Action for Injunctive Relief is Not "Claim" Subject to Discharge For Purposes of Obtaining Relief From the Automatic Stay
In re Hillenbrand, Bankr. E.D. Mich., Feb. 4, 2010 (Case No. 09-75574, Hon. Steven Rhodes).
Although the commencement of a bankruptcy case usually stays a pending state court action against the debtor, a recent decision of the Bankruptcy Court for the Eastern District of Michigan concluded that the stay does not preclude an action seeking an injunction.
Before filing bankruptcy, the debtor sold his chiropractic business and entered into a covenant not to compete with the purchaser. The purchaser filed an action in state court to enforce the covenant after the debtor allegedly began soliciting and treating patients of the chiropractic business.
After the debtor filed bankruptcy, the purchaser sought relief from the automatic stay to enforce the covenant not to compete. The purchaser argued that it was not seeking to enforce a "claim" because it was not requesting money damages – only injunctive relief. The debtor opposed the motion, arguing that because damages were available under state law for breaching the covenant not to compete, the purchaser was pursuing a "claim" that was subject to discharge, and relief from the automatic stay was not proper.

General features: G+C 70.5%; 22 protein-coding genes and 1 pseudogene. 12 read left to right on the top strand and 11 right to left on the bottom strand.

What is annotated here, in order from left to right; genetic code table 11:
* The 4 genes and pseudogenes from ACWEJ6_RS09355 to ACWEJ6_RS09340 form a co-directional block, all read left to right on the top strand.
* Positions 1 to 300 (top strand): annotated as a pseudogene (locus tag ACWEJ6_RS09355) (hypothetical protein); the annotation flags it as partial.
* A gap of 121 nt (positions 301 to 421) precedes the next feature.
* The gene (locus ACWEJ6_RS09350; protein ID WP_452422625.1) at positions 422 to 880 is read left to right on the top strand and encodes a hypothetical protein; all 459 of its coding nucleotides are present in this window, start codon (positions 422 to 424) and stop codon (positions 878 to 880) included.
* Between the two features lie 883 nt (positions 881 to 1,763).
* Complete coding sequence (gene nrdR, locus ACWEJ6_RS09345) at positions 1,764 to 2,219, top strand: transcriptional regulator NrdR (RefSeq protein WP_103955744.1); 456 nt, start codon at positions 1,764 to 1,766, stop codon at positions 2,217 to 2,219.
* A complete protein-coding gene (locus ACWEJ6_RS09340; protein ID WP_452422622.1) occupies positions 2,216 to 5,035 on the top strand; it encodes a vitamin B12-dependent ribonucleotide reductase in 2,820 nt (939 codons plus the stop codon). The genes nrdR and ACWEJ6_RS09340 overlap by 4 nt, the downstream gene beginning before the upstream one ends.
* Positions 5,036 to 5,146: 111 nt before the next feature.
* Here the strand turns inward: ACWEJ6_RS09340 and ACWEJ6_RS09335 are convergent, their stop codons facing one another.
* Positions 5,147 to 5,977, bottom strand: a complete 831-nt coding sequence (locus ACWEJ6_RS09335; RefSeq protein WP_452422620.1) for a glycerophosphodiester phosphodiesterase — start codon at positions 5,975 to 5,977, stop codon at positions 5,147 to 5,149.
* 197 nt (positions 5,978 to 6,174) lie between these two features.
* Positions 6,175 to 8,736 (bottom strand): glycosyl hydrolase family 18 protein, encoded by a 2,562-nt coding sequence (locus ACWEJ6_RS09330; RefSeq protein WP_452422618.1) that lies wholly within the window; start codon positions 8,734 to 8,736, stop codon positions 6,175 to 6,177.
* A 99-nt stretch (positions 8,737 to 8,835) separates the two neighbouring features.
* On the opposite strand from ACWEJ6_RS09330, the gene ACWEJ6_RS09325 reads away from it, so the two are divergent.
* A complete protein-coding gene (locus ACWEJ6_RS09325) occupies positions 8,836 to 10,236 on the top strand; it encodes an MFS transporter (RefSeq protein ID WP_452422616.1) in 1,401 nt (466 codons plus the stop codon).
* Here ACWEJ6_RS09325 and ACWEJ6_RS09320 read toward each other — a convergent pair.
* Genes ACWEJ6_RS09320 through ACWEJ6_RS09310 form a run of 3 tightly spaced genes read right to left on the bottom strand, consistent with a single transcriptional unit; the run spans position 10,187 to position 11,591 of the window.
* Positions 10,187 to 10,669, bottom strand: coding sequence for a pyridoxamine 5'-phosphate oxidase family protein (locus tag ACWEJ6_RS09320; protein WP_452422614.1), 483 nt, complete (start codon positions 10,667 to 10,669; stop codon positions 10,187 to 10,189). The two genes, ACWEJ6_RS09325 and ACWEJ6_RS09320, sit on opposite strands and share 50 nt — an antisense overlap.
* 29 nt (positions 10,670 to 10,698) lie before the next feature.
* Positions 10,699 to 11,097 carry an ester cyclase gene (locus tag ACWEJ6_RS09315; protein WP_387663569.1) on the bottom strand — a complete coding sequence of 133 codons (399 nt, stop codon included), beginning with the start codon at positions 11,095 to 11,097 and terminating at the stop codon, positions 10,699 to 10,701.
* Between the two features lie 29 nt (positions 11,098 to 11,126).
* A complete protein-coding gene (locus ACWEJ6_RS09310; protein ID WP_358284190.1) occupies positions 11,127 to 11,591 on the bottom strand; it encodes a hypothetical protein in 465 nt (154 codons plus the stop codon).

The bankruptcy court relied on the Sixth Circuit's decision in Kennedy v. Medicap Pharmacies, Inc., 267 F.3d 493 (6th Cir. 2001), which held that the right to injunctive relief does not equate to a "claim" unless "compliance with the equitable order will itself require the payment of money." Id. at 497. Here, the purchaser was seeking only an injunction, not monetary damages, and thus the court held that the purchaser was entitled to relief from the automatic stay.
Laura's practice focuses on bankruptcy, municipal law, collections, and trial-level and appeals litigation. In the bankruptcy arena, she represents primarily Chapter 7 trustees. Laura has handled a wide range of trial and appellate matters for individual and business clients and has appeared before the U.S. Sixth Circuit Court of Appeals, the Michigan Court of Appeals, and the United States Bankruptcy Court for the Western District of Michigan, as well as Michigan circuit and district courts across the state.View All Posts by Author ›